23 April 2007

Excerpts from Generation Gap: Why Today's Youth are Living in Tomorrow's World

Last week, I had the opportunity to take my Valence Theory on the road to New York City for its maiden outing in front of a live, business audience - a roomful of about 70 CEOs from the advertising, marketing, public relations and branding industry. This latest talk, Generation Gap: Why Today's Youth are Living in Tomorrow's World can be summarized like this:
We are now facing a generation gap of historic proportion, the nature of which has only been seen twice before in 3000 years. It almost goes without saying that every aspect of our society is changing in profound ways, including business and how we manage and structure organizations. "Generation Gap" provides the context that allows executives and managers to understand precisely what the changes are, and why they are occurring, and offers a framework and vocabulary to develop management strategies that are consistent with what is actually happening right now. After experiencing "Generation Gap," the way you think about your business will never be the same.
Unlike many of my previous talks, I don't have a formal text that I can share with you. However, I did capture one of my dry-runs, and have taken some excerpts that will give you a flavour of the performance of Generation Gap.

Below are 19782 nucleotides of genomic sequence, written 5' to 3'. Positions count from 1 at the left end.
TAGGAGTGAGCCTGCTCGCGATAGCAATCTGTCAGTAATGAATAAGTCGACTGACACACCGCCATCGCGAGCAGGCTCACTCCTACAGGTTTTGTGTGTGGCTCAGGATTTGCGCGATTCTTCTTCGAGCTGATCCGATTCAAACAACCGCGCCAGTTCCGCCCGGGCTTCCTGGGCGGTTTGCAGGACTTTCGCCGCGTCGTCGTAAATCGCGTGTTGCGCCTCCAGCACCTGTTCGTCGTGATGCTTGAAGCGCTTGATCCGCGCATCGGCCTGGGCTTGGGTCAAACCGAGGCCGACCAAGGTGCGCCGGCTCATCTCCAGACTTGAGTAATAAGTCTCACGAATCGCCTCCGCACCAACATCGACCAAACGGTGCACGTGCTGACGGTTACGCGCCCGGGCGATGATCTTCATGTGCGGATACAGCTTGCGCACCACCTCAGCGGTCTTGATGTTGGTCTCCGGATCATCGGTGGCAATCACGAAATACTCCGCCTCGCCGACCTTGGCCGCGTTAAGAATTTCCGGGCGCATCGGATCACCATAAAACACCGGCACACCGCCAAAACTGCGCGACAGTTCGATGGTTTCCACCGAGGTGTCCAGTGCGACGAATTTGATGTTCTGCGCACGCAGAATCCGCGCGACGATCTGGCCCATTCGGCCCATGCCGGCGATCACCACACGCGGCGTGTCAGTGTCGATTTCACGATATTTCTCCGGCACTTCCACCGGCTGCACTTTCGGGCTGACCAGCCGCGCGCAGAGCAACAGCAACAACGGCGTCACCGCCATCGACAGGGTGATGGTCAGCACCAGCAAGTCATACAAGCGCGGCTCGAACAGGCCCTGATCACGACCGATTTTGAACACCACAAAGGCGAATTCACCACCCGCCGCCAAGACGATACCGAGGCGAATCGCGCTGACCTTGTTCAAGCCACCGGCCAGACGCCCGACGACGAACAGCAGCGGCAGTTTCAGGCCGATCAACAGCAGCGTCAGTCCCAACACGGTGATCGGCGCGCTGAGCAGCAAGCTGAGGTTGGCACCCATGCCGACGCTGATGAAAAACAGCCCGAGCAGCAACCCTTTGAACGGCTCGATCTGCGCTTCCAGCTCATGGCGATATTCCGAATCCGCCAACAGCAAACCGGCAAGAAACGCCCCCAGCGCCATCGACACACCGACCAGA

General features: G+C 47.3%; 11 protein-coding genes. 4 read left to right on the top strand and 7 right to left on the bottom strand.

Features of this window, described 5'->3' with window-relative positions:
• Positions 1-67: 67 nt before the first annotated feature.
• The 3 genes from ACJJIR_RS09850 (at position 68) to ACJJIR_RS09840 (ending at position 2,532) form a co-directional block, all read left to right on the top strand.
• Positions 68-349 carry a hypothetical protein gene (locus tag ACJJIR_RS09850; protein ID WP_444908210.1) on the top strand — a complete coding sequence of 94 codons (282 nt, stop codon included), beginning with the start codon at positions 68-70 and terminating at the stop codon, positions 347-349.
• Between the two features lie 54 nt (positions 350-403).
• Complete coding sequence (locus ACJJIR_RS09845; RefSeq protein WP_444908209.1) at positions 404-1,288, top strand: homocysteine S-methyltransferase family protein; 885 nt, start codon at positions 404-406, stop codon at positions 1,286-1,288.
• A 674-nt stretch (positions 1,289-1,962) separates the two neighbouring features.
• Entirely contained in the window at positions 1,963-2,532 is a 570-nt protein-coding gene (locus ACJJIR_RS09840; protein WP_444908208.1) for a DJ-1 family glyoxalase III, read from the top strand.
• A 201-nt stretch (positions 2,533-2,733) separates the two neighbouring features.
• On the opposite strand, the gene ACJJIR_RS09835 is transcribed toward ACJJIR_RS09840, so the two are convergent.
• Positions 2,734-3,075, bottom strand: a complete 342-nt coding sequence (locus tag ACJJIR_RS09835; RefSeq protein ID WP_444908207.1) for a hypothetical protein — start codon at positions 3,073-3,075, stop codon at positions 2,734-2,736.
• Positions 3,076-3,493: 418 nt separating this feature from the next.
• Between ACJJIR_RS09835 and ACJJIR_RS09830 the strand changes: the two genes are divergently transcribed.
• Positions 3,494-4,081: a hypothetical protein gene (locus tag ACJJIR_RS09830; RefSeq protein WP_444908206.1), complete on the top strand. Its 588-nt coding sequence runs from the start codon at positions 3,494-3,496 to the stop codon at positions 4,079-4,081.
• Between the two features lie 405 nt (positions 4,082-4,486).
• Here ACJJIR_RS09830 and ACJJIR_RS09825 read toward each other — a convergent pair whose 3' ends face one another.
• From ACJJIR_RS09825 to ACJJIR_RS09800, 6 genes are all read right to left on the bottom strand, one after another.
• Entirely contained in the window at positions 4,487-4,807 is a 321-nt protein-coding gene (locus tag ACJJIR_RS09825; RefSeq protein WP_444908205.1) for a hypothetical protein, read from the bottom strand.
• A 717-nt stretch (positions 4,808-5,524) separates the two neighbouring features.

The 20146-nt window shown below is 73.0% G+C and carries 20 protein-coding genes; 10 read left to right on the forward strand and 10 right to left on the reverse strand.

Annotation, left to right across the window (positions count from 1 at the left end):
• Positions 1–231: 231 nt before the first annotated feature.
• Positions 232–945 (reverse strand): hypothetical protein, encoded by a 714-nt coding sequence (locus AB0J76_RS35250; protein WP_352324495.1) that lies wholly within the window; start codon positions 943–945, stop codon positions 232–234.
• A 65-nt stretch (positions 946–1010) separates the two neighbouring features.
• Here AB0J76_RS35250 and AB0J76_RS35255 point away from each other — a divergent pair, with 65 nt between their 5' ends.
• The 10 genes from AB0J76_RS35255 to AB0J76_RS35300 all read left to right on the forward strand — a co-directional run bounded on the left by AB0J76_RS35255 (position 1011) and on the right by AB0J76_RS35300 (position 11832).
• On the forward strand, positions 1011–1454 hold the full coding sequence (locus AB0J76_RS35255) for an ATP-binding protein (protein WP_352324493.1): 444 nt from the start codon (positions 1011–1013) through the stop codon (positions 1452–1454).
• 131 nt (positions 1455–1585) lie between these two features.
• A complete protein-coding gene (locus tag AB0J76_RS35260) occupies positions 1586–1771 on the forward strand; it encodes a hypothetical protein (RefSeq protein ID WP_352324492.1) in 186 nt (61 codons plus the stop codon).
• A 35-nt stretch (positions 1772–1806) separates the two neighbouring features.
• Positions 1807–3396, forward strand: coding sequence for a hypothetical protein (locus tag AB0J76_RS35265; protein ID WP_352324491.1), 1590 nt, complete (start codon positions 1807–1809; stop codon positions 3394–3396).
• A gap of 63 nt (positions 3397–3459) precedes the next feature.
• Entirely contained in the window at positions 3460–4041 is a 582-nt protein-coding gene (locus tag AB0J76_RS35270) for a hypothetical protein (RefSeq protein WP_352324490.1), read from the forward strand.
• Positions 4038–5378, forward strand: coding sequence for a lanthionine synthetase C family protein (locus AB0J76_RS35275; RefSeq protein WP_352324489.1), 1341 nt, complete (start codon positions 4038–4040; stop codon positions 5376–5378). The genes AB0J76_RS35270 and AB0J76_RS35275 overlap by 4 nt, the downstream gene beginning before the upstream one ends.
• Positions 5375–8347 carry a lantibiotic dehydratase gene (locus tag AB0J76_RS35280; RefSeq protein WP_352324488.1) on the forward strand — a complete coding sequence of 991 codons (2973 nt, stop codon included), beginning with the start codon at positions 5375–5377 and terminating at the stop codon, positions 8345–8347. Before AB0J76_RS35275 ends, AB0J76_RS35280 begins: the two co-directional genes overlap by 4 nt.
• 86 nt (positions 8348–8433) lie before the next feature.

I first provide a historical context for our time, and introduce the notion of the break boundary of our Ubiquitously Connected and Pervasively Proximate - UCaPP - era: Listen (5:02). Later in the talk, I describe the Valence Organization and its consequences with respect to employees, customers and suppliers: Listen (5:29). So what does this mean for Identity, and the traditional form of Relationship Marketing?: Listen (2:08). And finally, what is the "bottom line" for business leaders, and indeed, all of us?: Listen (1:11).

The entire talk runs just under an hour, and is suitable for business audiences, and especially senior managers and executives who are trying to make sense of the changes in our world.

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Anonymous said...

Hi Mark:

I am very interested in hearing what you have to say on this topic but am having trouble downloading the audio.

Please let me know if there is some trick that I am missing.


Lisa Dennie

Mark Federman said...

No trick required - you just have to have the right software that will play the mp3 in your browser (e.g., Quicktime). Otherwise, you can right-click (in Windows) to save the link target, and play the excerpts in your favourite mp3-playing application.